A city girl gone country, Tracey Polson’s thirst for learning has taken her from administration in accounting to forging a successful career in the dairy industry. Not afraid of getting her hands dirty, Tracey started out as a 50/50 share-milker alongside her husband, before becoming an LIC Artificial Breeding Technician, an Agri Manager and then a Territory Manager – all underpinned by a passion for the dairy industry that she never knew she had. Now based in Taranaki, this lifelong learner absorbs everything she can, not just from her environment, but through watching, reading and constantly immersing herself in further education. Embodying the ethos “if you are not learning, you are not living”, she’s heavily involved in Agri-Women’s Development Programmes and is a strong advocate for promoting women into management and governance.

When asked what concerned Tracey about the health, safety and wellbeing of those in rural industries and communities, she mentioned the inability to deal with stress when the tank is empty. Reflecting on her own experiences, she describes the temptation to ‘just suck it up and deal with it’ – however upon seeking help from a professional, she allowed herself to take a step back, put things into perspective and adopt strategies to navigate the intensities in life. Counting her blessings to work for a company that prioritises health, safety and wellbeing, Tracey knows just how important it is to weave those discussions into regular meetings – not only for staff, but for business performance and staff retention. A staunch advocate for crystallising health, safety and wellbeing at the forefront of the minds of leaders, Tracey also reinforces just how critical it is to and get employee buy-in by making them an integral part of the decision making process.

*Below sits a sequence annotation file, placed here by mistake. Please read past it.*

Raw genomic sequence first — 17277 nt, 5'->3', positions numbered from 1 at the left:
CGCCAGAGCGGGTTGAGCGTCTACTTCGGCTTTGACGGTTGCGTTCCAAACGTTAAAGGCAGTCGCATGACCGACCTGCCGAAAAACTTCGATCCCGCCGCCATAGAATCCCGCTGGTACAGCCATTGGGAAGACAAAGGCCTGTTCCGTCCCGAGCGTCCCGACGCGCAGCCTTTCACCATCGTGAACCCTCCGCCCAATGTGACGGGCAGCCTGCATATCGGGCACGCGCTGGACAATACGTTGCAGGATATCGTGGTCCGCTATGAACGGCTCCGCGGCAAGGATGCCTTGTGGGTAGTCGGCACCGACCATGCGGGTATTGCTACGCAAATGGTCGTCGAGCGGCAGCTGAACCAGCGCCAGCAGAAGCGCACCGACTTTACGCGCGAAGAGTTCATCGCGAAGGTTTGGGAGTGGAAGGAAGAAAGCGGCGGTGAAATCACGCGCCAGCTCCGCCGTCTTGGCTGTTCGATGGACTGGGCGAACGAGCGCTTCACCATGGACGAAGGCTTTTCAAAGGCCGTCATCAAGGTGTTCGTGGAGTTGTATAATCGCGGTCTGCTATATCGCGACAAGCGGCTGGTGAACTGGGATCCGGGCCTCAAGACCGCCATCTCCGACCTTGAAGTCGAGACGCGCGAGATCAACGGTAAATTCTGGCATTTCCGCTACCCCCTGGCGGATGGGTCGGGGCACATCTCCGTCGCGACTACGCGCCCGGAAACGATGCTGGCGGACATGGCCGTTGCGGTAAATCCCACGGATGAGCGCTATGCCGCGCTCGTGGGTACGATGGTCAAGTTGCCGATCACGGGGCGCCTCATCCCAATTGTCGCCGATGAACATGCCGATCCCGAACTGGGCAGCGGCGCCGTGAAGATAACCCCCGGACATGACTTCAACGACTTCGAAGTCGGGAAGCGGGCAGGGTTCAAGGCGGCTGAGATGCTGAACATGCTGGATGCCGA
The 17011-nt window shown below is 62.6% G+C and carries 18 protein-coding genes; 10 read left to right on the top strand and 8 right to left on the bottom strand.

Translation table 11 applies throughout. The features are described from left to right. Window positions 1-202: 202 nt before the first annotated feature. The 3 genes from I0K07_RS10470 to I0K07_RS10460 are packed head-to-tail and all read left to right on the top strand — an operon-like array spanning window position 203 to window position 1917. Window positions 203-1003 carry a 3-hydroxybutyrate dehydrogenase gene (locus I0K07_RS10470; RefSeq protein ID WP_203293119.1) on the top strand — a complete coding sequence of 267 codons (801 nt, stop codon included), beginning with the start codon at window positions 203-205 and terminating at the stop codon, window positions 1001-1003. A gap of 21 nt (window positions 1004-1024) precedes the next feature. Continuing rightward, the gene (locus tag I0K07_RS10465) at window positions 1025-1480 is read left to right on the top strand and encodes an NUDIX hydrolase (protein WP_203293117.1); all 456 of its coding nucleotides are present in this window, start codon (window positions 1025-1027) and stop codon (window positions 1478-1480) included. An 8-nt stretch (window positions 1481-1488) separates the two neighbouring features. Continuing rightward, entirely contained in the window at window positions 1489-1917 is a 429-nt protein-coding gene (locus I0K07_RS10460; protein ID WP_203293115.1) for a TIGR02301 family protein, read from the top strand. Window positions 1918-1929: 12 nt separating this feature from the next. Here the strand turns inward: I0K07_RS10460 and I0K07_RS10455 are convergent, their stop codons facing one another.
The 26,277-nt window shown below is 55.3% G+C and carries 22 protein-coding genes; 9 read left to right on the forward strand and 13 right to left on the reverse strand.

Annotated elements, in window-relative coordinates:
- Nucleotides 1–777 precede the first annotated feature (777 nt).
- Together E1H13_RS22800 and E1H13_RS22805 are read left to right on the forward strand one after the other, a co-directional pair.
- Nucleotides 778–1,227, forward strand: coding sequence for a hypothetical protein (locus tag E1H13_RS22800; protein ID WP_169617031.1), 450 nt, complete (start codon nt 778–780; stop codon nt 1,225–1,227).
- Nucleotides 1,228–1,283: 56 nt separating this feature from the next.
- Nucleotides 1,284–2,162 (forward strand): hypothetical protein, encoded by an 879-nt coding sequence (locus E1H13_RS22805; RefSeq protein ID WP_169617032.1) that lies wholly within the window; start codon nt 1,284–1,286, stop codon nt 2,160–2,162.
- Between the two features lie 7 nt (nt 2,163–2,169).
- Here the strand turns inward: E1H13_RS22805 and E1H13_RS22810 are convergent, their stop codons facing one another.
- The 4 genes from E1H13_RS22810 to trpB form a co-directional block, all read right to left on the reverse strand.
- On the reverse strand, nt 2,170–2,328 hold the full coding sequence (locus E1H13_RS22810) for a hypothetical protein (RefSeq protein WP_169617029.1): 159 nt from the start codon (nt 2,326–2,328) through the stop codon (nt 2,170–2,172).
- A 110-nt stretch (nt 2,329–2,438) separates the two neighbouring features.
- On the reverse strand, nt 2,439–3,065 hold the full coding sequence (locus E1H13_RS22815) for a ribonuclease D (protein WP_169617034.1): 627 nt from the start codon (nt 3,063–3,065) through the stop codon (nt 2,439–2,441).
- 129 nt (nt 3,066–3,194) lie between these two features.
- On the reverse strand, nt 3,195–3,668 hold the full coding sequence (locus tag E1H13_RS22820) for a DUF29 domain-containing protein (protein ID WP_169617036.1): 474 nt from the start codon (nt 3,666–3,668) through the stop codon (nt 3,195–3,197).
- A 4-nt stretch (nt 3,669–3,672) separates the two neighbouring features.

How would you describe yourself in three words?

Loyal, honest and trustworthy.

Tell us something interesting about yourself...